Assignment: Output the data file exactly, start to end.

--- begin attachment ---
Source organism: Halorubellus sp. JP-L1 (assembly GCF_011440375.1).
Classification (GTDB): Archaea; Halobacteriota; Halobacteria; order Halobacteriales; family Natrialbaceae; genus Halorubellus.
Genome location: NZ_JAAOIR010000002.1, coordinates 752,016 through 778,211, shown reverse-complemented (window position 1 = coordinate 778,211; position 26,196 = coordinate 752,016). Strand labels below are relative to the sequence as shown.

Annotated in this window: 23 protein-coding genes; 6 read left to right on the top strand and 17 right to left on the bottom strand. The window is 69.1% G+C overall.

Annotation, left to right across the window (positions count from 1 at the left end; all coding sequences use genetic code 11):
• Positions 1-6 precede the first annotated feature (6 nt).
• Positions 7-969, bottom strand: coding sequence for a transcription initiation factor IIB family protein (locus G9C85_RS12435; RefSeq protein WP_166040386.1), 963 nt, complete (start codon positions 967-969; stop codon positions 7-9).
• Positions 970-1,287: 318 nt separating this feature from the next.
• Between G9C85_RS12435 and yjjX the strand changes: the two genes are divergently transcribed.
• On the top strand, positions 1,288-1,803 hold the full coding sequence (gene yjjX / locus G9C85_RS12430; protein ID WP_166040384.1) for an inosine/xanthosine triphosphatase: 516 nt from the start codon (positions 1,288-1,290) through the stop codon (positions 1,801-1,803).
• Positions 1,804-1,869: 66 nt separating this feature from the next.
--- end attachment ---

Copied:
Source organism: Halorubellus sp. JP-L1 (assembly GCF_011440375.1).
Classification (GTDB): Archaea; Halobacteriota; Halobacteria; order Halobacteriales; family Natrialbaceae; genus Halorubellus.
Genome location: NZ_JAAOIR010000002.1, coordinates 752,016 through 778,211, shown reverse-complemented (window position 1 = coordinate 778,211; position 26,196 = coordinate 752,016). Strand labels below are relative to the sequence as shown.

Annotated in this window: 23 protein-coding genes; 6 read left to right on the top strand and 17 right to left on the bottom strand. The window is 69.1% G+C overall.

Annotation, left to right across the window (positions count from 1 at the left end; all coding sequences use genetic code 11):
• Positions 1-6 precede the first annotated feature (6 nt).
• Positions 7-969, bottom strand: coding sequence for a transcription initiation factor IIB family protein (locus G9C85_RS12435; RefSeq protein WP_166040386.1), 963 nt, complete (start codon positions 967-969; stop codon positions 7-9).
• Positions 970-1,287: 318 nt separating this feature from the next.
• Between G9C85_RS12435 and yjjX the strand changes: the two genes are divergently transcribed.
• On the top strand, positions 1,288-1,803 hold the full coding sequence (gene yjjX / locus G9C85_RS12430; protein ID WP_166040384.1) for an inosine/xanthosine triphosphatase: 516 nt from the start codon (positions 1,288-1,290) through the stop codon (positions 1,801-1,803).
• Positions 1,804-1,869: 66 nt separating this feature from the next.